As the U.S. Supreme Court’s ruling in Kelo v. New London still reverberates through both state and national politics, another eminent domain case made it to the Connecticut’s high court this morning. This one is about the city of Norwalk trying to take car dealership. And this time, the law firm that represented the city in Kelo and argued in favor of a municipal seizure is representing the property owner, attempting to stop a taking.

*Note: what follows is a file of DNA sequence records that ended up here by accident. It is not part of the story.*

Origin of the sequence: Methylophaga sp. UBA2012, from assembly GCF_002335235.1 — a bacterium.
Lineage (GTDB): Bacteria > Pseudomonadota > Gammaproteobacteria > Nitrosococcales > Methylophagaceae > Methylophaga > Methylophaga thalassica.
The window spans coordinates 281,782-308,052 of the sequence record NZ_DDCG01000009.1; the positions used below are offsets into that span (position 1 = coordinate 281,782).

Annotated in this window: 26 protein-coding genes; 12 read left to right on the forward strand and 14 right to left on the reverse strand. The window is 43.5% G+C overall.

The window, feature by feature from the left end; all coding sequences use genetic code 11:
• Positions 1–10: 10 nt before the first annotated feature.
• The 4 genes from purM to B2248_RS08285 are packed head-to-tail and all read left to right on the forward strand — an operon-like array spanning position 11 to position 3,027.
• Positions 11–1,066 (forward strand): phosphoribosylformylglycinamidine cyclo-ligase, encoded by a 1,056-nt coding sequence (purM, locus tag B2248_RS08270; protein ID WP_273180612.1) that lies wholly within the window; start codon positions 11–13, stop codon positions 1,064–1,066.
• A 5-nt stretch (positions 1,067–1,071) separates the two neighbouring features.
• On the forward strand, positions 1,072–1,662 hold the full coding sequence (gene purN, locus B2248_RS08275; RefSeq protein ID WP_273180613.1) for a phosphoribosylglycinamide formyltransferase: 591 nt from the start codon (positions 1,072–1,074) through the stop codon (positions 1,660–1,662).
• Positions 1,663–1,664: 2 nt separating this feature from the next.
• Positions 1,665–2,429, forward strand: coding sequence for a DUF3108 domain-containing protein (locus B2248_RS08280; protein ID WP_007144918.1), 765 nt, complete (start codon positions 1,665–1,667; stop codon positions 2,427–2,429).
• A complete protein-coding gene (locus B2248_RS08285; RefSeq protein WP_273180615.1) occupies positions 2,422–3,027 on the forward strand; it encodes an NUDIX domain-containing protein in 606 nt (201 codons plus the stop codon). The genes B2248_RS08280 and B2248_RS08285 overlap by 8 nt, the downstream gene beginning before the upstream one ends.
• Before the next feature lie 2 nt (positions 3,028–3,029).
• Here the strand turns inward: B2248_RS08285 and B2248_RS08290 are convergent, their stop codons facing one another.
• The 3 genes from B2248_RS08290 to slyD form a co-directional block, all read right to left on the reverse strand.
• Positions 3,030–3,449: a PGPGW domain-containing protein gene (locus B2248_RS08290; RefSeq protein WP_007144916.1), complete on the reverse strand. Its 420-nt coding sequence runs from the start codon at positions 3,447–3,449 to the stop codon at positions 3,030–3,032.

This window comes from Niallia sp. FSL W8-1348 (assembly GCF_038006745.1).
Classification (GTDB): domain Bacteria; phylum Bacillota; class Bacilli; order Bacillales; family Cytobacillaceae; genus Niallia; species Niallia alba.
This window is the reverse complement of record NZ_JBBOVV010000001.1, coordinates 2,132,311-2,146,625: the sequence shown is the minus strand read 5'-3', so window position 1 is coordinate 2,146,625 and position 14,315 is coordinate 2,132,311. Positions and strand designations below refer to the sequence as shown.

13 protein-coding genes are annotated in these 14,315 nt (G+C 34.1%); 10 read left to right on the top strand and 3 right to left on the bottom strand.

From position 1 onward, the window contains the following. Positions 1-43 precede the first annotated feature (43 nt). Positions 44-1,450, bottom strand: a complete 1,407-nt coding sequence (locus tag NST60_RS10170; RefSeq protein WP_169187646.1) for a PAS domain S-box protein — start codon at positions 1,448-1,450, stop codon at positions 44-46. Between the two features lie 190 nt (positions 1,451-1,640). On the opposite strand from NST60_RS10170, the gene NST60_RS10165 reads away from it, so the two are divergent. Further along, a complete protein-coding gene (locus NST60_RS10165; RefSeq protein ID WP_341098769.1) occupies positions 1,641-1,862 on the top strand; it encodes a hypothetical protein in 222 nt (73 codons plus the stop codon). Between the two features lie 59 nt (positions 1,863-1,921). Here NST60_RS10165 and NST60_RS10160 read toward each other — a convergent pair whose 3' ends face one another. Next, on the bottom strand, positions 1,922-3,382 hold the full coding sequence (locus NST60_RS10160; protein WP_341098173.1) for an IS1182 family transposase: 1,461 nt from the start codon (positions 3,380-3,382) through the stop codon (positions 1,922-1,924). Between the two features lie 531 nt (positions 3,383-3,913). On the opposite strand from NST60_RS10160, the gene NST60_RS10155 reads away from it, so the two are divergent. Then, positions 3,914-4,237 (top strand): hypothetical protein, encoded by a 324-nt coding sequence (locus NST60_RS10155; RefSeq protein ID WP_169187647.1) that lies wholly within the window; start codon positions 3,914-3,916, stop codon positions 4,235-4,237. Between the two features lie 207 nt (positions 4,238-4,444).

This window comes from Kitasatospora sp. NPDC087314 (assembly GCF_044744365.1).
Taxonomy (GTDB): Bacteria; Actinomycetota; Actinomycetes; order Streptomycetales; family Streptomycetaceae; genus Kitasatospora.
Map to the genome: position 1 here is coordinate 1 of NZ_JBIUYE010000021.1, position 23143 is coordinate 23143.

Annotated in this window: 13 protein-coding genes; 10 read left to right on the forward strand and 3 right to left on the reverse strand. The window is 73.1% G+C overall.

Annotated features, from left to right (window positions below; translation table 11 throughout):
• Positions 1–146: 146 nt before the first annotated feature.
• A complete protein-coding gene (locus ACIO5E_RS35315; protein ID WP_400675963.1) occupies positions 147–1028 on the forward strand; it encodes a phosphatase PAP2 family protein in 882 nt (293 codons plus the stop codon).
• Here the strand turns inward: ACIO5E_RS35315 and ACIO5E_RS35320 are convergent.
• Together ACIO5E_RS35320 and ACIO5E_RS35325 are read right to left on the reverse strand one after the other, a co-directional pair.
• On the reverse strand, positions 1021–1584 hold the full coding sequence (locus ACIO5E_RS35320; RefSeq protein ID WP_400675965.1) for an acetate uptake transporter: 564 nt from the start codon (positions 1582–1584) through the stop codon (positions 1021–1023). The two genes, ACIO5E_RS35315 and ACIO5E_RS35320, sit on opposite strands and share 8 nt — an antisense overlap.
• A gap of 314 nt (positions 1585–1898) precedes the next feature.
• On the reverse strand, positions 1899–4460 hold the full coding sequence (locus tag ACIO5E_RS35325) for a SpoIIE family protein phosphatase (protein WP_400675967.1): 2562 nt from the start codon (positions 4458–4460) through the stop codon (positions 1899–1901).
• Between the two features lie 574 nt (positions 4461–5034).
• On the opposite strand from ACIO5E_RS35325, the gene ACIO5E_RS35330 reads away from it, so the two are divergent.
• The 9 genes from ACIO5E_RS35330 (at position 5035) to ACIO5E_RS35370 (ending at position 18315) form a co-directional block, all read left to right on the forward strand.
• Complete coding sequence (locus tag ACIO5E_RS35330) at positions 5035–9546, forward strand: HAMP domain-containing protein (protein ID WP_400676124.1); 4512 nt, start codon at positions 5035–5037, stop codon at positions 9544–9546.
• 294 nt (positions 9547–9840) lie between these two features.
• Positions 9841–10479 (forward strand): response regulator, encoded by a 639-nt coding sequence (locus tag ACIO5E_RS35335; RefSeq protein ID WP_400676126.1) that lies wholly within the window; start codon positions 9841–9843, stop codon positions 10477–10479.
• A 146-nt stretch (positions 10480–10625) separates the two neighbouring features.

The case that hit the Prometheus-frescoed chamber where the Connecticut Supreme Court sits in Hartford this morning was Maritime Ventures LLC v. City of Norwalk.The plaintiff owns a car dealership in Norwalk, within what the city designated as a redevelopment area in 1983. Norwalk’s redevelopment agency and its handpicked developer wants to seize Maritime’s property to widen the street,  part of a bid to construct new office space and other amenities.In Kelo, the central issue turned on whether a municipality could seize non-blighted residential homes when the overall public purpose was economic development in a starved city. Both the state and U.S. Supreme Courts ruled that it could.Maritime is different. Here, plaintiff’s attorney Michael Taylor of the Hartford-based firm Horton, Shields and Knox argued that the city didn’t even consider integrating the car dealership into its redevelopment plans- it just decided that car dealers weren’t an approved type of business. That flies in the face of takings law, Taylor told the court, because the city has an obligation to attempt to include the specific property in its plan and can’t weasel out of it by just deciding that all car dealerships will be excluded. Sitting next to Taylor at the plaintiff’s table was Wesley Horton, a fellow law partner and the lawyer who argued for New London in the Kelo case. Horton’s firm won a judgment against the homeowners who were trying to save their properties.Attorneys for Norwalk and its developer, however, argued the law does not obligate the city to make such an attempt at integration. Instead, previous case law instructs the city must act reasonably, in good faith, and not abuse its power, but that’s it, argued Jonathan Bowman of Bridgeport-based Cohen and Wolf. The city’s plan to exclude car dealerships is certainly reasonable, Bowman said, because the area being developed already contains the Maritime Aquarium, and a heavily pedestrian area is not conducive to car dealers. Because the plaintiff bought his property in 2000- two years after the city amended its redevelopment plan to its current form- the car dealer knew full well the city’s plan, he said. On the flip side, the city can’t be held responsible for what happens to a property owner who buys into a redevelopment area after the city finishes its plan and makes it public, Bowman argued.“It’s hard to act in bad faith with someone who was not even there,” he said.But Taylor said the 1998 plan was a substantial revision to a previous redevelopment idea, meaning the city should have reevaluated all of its findings that the area was blighted. It didn’t, and thus the car dealer’s property should be spared, Taylor said.However, Bowman the goals of the new plan were the same, just some methods of implementation changed, and that shouldn’t necessitate an entirely new review of the area.